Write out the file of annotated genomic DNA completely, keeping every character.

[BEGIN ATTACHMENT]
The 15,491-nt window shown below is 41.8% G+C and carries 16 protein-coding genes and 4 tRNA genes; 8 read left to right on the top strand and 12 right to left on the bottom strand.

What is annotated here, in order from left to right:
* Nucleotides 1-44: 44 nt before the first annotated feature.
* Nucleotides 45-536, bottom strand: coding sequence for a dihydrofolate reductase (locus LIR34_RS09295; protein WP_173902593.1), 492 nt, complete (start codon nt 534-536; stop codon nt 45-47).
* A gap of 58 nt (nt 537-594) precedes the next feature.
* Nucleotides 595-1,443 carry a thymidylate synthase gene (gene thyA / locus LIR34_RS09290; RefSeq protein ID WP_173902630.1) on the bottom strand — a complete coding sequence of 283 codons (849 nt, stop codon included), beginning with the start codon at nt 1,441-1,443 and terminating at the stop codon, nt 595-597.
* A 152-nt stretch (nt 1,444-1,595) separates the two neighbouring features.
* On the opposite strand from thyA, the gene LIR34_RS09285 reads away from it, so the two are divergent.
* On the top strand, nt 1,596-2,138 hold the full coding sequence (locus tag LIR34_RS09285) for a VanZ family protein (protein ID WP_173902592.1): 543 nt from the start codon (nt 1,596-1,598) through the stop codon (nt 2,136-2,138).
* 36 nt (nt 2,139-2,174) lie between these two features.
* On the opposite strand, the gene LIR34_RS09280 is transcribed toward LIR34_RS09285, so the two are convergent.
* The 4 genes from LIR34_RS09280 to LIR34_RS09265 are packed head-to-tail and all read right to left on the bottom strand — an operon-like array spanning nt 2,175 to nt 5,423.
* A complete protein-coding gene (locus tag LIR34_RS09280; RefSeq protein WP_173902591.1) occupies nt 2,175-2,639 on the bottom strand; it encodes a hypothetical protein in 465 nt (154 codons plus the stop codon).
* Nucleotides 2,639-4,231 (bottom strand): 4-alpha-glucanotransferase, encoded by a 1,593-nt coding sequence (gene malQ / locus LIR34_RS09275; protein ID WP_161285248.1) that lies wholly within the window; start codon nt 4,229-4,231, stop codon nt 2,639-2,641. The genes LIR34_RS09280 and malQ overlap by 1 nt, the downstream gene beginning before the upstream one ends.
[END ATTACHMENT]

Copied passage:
The 15,491-nt window shown below is 41.8% G+C and carries 16 protein-coding genes and 4 tRNA genes; 8 read left to right on the top strand and 12 right to left on the bottom strand.

What is annotated here, in order from left to right:
* Nucleotides 1-44: 44 nt before the first annotated feature.
* Nucleotides 45-536, bottom strand: coding sequence for a dihydrofolate reductase (locus LIR34_RS09295; protein WP_173902593.1), 492 nt, complete (start codon nt 534-536; stop codon nt 45-47).
* A gap of 58 nt (nt 537-594) precedes the next feature.
* Nucleotides 595-1,443 carry a thymidylate synthase gene (gene thyA / locus LIR34_RS09290; RefSeq protein ID WP_173902630.1) on the bottom strand — a complete coding sequence of 283 codons (849 nt, stop codon included), beginning with the start codon at nt 1,441-1,443 and terminating at the stop codon, nt 595-597.
* A 152-nt stretch (nt 1,444-1,595) separates the two neighbouring features.
* On the opposite strand from thyA, the gene LIR34_RS09285 reads away from it, so the two are divergent.
* On the top strand, nt 1,596-2,138 hold the full coding sequence (locus tag LIR34_RS09285) for a VanZ family protein (protein ID WP_173902592.1): 543 nt from the start codon (nt 1,596-1,598) through the stop codon (nt 2,136-2,138).
* 36 nt (nt 2,139-2,174) lie between these two features.
* On the opposite strand, the gene LIR34_RS09280 is transcribed toward LIR34_RS09285, so the two are convergent.
* The 4 genes from LIR34_RS09280 to LIR34_RS09265 are packed head-to-tail and all read right to left on the bottom strand — an operon-like array spanning nt 2,175 to nt 5,423.
* A complete protein-coding gene (locus tag LIR34_RS09280; RefSeq protein WP_173902591.1) occupies nt 2,175-2,639 on the bottom strand; it encodes a hypothetical protein in 465 nt (154 codons plus the stop codon).
* Nucleotides 2,639-4,231 (bottom strand): 4-alpha-glucanotransferase, encoded by a 1,593-nt coding sequence (gene malQ / locus LIR34_RS09275; protein ID WP_161285248.1) that lies wholly within the window; start codon nt 4,229-4,231, stop codon nt 2,639-2,641. The genes LIR34_RS09280 and malQ overlap by 1 nt, the downstream gene beginning before the upstream one ends.